As an assistant captain, it's clear that the Leafs brass think highly of Grabovski and his contributions to the team. It's also indicative of his maturation as a person and a player, with his work ethic buoying his improvement.
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Why would Phil Kessel, a player who's obviously shy and uncomfortable with the spotlight in Toronto, make sense as team captain?
For starters, he's the team's most talented player. And while being the most talented player doesn't automatically mean you should be anointed captain, as Kessel goes, so too do the Leafs.
As the primary offensive catalyst for the Leafs, Kessel has the ability to change the outcome of a game with a flick of his wrists. For those who saw him play last year, he became more committed to playing a two-way game as well.
How he responds to the demands of Randy Carlyle—a much tougher coach than Ron Wilson—will be telling in terms of whether or not Kessel is cut out to be a leader.
Kessel isn't a very vocal presence, as his shy demeanor with the media will attest to, but there is no denying the impact he can have on the game.
If he continues to develop into a more mature player who can play a "200-foot" game, he could be a strong candidate to succeed Phaneuf should he leave town or relinquish the captaincy.
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Before the criticism of Kulemin's inclusion on the list begins, know that he's not being considered because of his stats.
As much as he struggled last season, and as great as he was in 2010-11 when he potted 30 goals, Kulemin makes sense in the respect that he's a hard worker who is committed to playing in all three zones.
Although he hails from Russia, Kulemin plays a very "North American" style of game, as he displays with his willingness to use his body and his gritty play in the tough areas of the ice.
He is a heart-and-soul type of player who endears himself to teammates by doing all the little things, though his dressing room contributions would be severely mitigated by his lack of command of the English language.
As of right now, his future with the Leafs is in limbo as he and the organization attempt to hammer out a new deal. But they would be wise to keep him, as he's the type of player they don't employ in abundance.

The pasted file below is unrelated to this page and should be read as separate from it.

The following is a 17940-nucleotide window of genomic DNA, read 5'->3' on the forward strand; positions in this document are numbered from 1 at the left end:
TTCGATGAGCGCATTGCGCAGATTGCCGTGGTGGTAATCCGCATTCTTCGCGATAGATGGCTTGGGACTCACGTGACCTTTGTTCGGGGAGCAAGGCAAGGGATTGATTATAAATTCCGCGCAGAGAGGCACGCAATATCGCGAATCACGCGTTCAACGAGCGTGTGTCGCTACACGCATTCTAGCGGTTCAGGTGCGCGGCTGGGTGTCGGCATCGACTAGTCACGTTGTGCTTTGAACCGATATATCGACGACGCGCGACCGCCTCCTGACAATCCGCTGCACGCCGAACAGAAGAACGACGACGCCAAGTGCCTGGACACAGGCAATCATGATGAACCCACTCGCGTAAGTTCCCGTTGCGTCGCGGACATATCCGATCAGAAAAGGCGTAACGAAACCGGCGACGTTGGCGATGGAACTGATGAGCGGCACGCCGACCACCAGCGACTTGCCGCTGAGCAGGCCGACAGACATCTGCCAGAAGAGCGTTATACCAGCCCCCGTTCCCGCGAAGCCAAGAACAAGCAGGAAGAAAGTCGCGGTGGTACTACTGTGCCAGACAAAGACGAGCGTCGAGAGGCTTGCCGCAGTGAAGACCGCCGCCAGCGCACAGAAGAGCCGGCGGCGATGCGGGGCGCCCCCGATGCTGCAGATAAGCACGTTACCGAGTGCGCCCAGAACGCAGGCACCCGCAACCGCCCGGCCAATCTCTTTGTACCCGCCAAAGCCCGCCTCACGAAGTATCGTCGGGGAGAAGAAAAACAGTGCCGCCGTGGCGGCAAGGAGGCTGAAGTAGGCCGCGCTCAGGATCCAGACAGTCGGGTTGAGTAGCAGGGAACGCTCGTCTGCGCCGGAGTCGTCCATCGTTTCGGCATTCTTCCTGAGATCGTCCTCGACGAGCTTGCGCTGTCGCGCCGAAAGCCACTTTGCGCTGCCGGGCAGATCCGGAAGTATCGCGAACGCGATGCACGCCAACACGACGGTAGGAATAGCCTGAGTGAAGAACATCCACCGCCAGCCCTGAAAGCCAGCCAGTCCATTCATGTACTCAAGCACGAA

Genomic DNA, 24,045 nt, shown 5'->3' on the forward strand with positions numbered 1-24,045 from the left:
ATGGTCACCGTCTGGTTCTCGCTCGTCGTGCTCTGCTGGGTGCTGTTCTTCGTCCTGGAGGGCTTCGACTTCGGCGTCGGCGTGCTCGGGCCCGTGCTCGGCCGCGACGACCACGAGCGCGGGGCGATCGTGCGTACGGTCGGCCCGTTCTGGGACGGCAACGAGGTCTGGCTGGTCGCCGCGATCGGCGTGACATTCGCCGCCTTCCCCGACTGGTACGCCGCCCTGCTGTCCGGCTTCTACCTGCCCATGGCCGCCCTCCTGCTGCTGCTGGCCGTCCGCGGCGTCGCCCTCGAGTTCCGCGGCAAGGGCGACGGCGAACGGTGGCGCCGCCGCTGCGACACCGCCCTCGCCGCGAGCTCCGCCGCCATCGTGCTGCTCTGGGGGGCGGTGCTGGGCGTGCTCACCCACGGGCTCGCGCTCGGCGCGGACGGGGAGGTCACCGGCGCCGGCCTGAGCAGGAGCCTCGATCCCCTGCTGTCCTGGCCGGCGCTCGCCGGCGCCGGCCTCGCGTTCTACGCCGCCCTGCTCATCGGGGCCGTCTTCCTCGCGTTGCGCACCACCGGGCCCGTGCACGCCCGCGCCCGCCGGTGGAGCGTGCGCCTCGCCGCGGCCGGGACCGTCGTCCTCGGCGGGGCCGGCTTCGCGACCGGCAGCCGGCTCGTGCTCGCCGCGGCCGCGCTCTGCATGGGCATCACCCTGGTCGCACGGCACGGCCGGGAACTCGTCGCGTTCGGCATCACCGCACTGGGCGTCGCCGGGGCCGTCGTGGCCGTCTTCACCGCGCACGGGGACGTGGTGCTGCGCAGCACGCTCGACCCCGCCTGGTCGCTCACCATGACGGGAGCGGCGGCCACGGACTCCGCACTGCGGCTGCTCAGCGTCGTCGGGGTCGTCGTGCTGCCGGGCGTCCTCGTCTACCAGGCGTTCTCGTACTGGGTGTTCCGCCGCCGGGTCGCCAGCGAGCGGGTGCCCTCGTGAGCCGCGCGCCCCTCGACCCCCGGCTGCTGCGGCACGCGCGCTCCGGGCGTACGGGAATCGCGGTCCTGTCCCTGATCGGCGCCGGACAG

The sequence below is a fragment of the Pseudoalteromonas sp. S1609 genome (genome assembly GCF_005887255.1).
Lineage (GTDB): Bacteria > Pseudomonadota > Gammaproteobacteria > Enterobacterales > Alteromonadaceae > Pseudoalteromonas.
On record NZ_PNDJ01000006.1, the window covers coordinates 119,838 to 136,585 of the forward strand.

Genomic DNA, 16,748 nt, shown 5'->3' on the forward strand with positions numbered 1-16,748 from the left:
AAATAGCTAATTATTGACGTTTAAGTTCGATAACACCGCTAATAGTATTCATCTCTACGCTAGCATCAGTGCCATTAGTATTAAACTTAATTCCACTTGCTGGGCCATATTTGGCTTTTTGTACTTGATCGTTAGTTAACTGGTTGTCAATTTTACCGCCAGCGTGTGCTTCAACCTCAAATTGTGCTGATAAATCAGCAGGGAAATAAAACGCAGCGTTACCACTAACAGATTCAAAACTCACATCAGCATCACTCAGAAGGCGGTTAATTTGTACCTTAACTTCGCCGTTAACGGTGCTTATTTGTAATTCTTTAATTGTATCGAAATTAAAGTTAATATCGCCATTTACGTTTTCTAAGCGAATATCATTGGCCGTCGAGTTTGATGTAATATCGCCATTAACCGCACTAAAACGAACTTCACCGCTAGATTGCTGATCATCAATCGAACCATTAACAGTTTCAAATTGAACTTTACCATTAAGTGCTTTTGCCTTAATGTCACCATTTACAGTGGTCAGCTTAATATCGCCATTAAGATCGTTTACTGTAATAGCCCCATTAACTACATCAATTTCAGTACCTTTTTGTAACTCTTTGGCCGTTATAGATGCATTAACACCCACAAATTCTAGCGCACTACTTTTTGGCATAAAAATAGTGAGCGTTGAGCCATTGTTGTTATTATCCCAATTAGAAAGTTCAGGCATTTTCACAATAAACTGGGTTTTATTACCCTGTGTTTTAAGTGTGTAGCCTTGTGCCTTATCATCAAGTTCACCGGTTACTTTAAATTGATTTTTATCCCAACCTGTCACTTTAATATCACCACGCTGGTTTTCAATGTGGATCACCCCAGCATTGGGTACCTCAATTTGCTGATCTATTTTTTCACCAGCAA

Would the Leafs ever make Kulemin captain? No. But he does possess some of the qualities you want in a captain, and his name would at least warrant discussion, however little, should the issue of the Leafs' captaincy ever arise.
James Van Riemsdyk
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It is much too early to expect "JVR" to take on a leadership role in the form of wearing a letter on his jersey, but he's a player who may very well get serious consideration in the future if Dion Phaneuf ceases to be a Leaf.
James van Riemsdyk gives the Leafs the big-bodied presence they've desired for so long, and if he reaches his potential, he will be a force for up front for years to come.
As a young player, van Rimesdyk will need to grow into a leadership role, something he'll likely do as he matures and refines his game. As a player who will pair with Phil Kessel to comprise the focal point of Toronto's offense in the coming years, there is no doubt the expectations will be high for him.
In his limited time as a Leaf, he has handled the media well and appears to be comfortable with the exposure that comes with playing in Toronto.
If he can live up to the hype on the ice and become a player that makes a difference night in and night out, van Riemsdyk may very well end up being the first American captain of the Leafs.
Much to the chagrin of those who feel Brian Burke has already acquired "too many Americans," no doubt.
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Just kidding, Leafs fans.